I have been thinking about doing this, it would take the better part of two months but can be done with other practicing.

I thought it was a good idea and worth repeating in this same thread.

Thanks for the advice mnemattic and Brian!

30 seconds seems really fast for recognition for me right now, but hopefully I can at least get close to it. I think my next goal will be to eliminate sub-vocalizing as you said as I have become way to dependant on it. I am finding it a really difficult habit to break, but it is apparently pretty important so I am going to continue to focus on it.

Brian, your suggestion was a really interesting one, and I intend to give it a try. Even if I do not do it for every single card, I think I will focus on the ones that sometimes give me problems.

Practice with small enough chunks, 5 or maybe ten cards, just flipping the card and seeing the PAO immediately. Even if you just use two cards per day to practice this… You will never recognize a card in a pack FASTER than if you did this exercise, mixing and flipping only two cards one at a time, but you can recognize a card AS fast as if you were doing this, and the only way to get to that point is to have some practice time where you have already, during that practiced time, visualized a card immediately, hence the necessity of performing this kind of drill with few cards, in Nelson’s case, just 1. Does that make sense?

As long as subvocalization does not slow you down, it just isn’t a problem. Maybe you could give your characters and objects one-syllable nicknames. If you do that, then you won’t have to worry about minimizing subvocalization until you’re under 30 seconds, since a syllable can be uttered in a fraction. Of a second.

Great advice, I’m gonna do a few cards a day. I stopped practising when I was at about 4.5 mins and now I am back to 7.5 mins.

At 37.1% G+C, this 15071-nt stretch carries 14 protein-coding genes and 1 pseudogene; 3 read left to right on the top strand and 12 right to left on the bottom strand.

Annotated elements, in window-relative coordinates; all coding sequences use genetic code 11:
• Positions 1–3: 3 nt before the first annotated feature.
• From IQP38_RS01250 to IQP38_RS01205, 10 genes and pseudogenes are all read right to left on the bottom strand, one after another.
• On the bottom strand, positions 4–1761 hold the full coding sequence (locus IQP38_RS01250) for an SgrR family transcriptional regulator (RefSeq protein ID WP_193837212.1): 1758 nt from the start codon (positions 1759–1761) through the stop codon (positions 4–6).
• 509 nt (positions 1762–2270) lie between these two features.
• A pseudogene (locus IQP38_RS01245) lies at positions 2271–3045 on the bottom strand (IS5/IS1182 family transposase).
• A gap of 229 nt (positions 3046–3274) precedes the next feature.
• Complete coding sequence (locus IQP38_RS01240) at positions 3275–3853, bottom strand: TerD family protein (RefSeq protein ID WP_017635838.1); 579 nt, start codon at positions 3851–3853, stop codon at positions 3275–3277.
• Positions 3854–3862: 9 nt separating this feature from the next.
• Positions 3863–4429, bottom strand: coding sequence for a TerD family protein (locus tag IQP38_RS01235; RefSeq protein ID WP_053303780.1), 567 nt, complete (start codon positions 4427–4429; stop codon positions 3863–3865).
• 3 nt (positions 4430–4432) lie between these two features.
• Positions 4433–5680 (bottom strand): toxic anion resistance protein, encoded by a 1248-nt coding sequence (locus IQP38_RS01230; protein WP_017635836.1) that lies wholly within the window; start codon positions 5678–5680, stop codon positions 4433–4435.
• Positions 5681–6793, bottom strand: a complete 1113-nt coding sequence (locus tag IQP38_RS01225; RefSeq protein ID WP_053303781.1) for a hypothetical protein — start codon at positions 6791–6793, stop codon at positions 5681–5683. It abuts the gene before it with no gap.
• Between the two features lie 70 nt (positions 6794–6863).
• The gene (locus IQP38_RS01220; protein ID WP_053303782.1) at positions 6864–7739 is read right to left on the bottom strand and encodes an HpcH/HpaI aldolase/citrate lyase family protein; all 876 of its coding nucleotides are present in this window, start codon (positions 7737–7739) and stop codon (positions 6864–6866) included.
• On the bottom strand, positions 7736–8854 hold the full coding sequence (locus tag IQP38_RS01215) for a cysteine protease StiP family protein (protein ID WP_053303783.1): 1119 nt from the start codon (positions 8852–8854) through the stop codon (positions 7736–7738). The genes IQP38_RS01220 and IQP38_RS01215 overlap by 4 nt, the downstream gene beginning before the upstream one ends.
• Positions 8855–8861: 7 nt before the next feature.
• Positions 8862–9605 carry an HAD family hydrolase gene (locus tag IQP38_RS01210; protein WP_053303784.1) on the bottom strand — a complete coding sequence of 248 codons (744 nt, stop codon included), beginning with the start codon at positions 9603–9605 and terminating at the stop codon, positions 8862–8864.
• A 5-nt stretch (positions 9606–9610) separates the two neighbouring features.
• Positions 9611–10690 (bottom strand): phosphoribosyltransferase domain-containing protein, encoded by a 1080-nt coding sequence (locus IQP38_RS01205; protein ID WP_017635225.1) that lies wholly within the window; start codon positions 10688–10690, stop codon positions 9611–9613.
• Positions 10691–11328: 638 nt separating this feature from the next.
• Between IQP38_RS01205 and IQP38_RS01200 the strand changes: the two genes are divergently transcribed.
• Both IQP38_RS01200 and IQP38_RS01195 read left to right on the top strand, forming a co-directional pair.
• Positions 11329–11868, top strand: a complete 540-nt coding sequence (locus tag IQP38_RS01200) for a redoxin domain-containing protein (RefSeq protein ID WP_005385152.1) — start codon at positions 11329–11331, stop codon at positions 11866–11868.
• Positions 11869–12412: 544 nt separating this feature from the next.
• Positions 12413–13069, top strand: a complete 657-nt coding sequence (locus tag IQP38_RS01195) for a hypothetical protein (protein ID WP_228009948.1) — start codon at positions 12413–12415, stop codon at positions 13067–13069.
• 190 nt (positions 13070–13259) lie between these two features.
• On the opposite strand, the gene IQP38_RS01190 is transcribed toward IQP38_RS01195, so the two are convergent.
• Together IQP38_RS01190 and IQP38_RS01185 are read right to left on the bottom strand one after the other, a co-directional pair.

Thanks

Sea

Great advice, I’m gonna do a few cards a day. I stopped practising when I was at about 4.5 mins and now I am back to 7.5 mins.

Thanks

Sea

Just to be clear it was not my idea, I got it from earlier on in this thread. But thank you for mentioning me :slight_smile:

Hey Pwaish, actually, I do think I have some advice that might help your recognition speed, other than that I have given above, which I still stand by as advice moving toward mastery of recognition (where the card cannot be seen without conjuring the image.). This particular advice only applies if you have an IPad, IPhone, or anything else with “apps” on it. The goal is the same - to create a training atmosphere in which you are recognizing your cards immediately, in order to create a “floor speed” of recognition, that which you have proven you are capable of, and that you can move toward in actual practice. Adjust the specifics as needed, but here’s one way to handle it:

First, I spent a lot of time drilling persons, actions, AND objects, individually, when learning PAO. In retrospect, while I wouldn’t say this was a waste of time, it does appear inefficient. Probably better to see each card as a whole: THIS is who the ace is, what he does and upon which object, ALL of that is what this card always means. You won’t always use all of this information, but if you can believe that the images exist in this form, you only have to learn 52 images, NOT 156. This is speculative nevertheless… Here’s my advice.

As I say again and again, make flash adds on quizlet.com. If you dare to be patient, make 1 set per day, 13 cards of a suit of your choice, over the period of 4 days. There may be other reasons for longer lists, but this is the best way to do this particular drill - in segments.